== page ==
A new working paper from scholars at the University of Connecticut and Georgia State University finds that alcohol sales decreased in states that have legalized medical marijuana since 2006.
As of late 2017, medical marijuana is legal in 29 states and the District of Columbia; recreational marijuana is legal in eight states and D.C. But federally, the drug is illegal.
As voters increasingly move to legalize marijuana, both medically and recreationally, researchers have analyzed outcomes, including changes in crime rates and traffic crashes in the United States.
Another area of research focuses on the relationship between marijuana and other substances. Studies have considered whether marijuana is a complement or substitute for alcohol. If it is a substitute, that means people use marijuana instead of alcohol. If the substances are complementary, one might expect someone who uses marijuana more often to drink more also. Previous findings have been mixed, but this working paper indicates that marijuana is a substitute for alcohol, and not a complement.
The authors looked at monthly purchases of alcoholic beverages in grocery, convenience, drug and “mass distribution” stores in over 2,000 U.S. counties from 2006 to 2015. They compared sales between counties in 14 states that enacted medical marijuana laws within that time period with those that had no change in medical marijuana laws — that is, the states either legalized the substance prior to the study period, or did not legalize it at all. They focused on purchasing habits during the 18 to 24 months before and after medical marijuana laws went into effect.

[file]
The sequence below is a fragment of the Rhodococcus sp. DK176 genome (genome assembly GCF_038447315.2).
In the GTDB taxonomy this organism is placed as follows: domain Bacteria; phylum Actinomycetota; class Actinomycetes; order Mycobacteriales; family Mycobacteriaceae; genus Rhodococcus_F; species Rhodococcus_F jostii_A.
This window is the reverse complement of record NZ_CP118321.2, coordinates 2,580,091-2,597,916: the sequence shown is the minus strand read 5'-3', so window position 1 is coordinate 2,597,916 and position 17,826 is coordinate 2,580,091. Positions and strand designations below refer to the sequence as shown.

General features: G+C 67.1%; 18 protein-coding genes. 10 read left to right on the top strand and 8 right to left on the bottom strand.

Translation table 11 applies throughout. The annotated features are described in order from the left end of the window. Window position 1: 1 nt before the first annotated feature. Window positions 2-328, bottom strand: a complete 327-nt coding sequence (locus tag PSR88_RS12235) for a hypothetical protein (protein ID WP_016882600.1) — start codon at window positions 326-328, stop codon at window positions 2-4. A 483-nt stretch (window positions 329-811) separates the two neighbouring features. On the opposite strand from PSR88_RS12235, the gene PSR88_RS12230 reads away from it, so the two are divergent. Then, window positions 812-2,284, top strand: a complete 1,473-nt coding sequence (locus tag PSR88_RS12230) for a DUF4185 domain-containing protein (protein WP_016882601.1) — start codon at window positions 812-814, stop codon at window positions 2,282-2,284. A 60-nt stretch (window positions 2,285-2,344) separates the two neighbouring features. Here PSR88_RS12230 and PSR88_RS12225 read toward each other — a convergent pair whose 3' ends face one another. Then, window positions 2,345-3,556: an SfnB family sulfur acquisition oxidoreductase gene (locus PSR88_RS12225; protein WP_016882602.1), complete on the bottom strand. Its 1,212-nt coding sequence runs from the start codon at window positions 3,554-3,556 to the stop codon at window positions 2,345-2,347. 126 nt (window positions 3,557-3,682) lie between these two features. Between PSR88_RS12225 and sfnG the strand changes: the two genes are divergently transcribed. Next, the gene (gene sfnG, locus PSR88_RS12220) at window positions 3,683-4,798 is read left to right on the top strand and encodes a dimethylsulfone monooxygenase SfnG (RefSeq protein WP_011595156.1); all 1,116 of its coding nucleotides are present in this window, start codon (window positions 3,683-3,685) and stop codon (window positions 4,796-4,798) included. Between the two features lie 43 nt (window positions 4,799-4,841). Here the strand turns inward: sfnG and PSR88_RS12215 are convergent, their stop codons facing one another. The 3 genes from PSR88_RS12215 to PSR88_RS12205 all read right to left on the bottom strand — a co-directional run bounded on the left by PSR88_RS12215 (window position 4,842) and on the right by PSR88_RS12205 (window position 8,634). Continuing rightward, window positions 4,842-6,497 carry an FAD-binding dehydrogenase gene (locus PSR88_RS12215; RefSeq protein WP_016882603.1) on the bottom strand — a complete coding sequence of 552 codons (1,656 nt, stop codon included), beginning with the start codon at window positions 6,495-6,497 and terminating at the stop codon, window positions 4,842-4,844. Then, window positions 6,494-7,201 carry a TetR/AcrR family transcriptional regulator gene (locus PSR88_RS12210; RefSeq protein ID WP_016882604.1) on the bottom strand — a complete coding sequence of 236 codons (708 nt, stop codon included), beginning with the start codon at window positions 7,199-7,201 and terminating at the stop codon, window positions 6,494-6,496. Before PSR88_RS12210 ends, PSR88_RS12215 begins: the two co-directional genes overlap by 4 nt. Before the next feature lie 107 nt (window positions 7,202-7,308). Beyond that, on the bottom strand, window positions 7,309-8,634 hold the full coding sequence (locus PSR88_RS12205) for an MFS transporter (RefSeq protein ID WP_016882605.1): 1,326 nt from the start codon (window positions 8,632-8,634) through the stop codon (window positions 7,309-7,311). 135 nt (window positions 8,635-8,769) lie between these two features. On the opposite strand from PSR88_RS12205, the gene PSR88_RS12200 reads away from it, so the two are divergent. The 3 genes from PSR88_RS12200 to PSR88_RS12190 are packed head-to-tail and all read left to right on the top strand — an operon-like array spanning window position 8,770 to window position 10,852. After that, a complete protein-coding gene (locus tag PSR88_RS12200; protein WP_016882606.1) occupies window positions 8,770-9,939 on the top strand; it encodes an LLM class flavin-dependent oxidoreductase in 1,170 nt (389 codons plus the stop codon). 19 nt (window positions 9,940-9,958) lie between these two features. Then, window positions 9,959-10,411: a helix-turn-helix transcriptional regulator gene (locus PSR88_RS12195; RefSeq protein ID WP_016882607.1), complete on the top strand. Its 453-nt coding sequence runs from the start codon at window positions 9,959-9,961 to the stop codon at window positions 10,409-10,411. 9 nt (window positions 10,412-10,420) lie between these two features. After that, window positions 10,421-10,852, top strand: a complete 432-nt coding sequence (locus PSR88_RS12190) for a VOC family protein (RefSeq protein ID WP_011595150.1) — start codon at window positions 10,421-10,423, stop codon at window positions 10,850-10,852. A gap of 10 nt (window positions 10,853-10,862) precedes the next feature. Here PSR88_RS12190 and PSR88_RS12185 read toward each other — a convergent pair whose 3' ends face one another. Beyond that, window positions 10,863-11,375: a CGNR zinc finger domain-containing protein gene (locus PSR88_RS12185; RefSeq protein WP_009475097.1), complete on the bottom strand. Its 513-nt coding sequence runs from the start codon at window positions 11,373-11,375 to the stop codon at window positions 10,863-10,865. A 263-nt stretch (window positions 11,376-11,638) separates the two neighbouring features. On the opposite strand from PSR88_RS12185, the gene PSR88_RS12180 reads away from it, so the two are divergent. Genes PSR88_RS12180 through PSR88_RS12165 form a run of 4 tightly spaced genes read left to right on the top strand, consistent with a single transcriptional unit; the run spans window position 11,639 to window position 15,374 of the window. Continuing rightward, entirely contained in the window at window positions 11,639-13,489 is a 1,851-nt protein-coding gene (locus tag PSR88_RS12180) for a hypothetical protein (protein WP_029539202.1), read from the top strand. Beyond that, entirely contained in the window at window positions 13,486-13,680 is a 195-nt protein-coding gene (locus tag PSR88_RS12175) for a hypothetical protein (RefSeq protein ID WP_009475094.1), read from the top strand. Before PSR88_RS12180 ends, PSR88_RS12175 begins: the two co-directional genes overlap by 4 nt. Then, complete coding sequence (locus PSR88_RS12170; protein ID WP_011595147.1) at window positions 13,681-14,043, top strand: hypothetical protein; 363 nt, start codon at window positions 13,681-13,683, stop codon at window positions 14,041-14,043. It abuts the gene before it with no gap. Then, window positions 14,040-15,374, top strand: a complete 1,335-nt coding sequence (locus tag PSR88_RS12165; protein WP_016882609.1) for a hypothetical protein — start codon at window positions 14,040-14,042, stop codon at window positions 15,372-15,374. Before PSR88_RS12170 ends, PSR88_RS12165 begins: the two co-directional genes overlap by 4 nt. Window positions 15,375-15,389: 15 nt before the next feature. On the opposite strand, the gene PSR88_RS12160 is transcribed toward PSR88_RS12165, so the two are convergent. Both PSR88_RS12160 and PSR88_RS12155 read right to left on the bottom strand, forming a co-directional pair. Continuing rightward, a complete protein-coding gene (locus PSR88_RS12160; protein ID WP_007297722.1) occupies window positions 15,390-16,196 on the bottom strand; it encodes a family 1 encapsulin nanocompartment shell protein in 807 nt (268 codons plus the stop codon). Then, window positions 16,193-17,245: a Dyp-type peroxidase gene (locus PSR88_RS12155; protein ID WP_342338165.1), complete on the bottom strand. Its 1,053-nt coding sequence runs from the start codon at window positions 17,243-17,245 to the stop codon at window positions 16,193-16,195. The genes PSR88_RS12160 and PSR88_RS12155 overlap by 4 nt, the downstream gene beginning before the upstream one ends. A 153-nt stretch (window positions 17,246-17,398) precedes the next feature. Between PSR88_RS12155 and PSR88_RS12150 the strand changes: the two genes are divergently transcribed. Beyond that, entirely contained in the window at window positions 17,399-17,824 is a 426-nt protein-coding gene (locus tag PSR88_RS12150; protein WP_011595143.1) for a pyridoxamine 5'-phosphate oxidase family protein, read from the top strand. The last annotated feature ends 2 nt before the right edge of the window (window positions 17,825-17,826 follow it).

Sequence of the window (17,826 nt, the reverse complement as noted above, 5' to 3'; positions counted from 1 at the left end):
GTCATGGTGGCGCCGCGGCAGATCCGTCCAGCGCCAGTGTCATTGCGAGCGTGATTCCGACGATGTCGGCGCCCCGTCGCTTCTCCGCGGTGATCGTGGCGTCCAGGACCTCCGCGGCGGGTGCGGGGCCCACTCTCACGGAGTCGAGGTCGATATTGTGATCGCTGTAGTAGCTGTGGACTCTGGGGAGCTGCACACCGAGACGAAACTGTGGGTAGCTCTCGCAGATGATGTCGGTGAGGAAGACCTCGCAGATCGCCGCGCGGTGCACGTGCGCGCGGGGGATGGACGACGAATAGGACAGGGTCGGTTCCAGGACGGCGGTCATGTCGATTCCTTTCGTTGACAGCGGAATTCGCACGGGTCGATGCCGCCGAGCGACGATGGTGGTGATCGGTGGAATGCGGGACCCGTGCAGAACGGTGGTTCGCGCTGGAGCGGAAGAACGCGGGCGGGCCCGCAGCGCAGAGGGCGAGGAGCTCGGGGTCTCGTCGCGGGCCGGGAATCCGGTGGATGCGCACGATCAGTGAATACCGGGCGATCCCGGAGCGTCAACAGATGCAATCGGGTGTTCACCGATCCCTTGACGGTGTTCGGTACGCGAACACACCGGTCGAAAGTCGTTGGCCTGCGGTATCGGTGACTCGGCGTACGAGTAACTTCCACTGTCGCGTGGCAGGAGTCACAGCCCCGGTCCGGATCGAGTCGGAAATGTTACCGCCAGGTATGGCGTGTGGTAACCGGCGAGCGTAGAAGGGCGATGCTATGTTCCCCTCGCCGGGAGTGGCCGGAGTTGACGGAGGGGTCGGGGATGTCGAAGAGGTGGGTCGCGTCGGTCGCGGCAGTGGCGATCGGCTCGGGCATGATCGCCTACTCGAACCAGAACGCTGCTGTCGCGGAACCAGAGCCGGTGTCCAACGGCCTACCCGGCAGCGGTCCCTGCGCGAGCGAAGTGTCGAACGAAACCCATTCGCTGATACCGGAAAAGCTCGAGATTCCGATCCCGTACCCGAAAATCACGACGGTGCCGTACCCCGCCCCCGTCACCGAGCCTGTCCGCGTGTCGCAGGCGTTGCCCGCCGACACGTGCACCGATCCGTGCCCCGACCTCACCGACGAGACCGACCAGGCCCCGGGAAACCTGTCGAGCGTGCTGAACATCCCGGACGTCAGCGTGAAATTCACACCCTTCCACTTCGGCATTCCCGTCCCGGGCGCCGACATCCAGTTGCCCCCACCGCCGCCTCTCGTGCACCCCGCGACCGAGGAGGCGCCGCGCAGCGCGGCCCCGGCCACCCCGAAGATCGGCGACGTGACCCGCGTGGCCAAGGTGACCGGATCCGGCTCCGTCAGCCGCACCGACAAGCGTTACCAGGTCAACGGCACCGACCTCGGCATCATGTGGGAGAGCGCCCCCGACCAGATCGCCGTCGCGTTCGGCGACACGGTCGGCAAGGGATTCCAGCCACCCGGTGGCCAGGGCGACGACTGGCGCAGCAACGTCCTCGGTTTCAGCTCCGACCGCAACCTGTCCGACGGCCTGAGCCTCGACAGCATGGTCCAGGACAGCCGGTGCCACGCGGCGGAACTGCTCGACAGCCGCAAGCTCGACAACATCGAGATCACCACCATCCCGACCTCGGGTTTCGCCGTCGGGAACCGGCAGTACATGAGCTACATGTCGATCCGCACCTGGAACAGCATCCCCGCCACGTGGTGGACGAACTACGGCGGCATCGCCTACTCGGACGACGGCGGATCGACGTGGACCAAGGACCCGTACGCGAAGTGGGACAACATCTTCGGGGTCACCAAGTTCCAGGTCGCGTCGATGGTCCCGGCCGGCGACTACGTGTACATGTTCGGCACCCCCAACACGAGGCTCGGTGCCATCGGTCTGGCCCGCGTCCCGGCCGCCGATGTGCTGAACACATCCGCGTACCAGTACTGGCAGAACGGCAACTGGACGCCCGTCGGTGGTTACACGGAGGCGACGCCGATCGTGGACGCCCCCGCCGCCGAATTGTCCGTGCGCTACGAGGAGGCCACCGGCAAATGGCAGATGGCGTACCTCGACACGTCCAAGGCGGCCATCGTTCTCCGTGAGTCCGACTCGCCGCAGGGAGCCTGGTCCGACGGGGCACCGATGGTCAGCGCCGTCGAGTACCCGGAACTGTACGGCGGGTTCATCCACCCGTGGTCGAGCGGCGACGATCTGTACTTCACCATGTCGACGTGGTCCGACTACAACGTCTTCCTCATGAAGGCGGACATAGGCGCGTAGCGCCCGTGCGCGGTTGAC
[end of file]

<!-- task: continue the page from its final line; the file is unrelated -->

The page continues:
- For counties in states that recently enacted medical marijuana laws, monthly alcohol sales decreased by 15 percent compared to control counties. The drop in sales began immediately after laws were implemented and continued throughout the study period.
- Sales of both alcohol in general and beer and wine specifically declined in states with legal medical marijuana.
- The research team also looked at how sales in bordering counties in particular differed. Alcohol sales were 20 percent lower in counties with recently enacted medical marijuana laws than in neighboring counties without such provisions.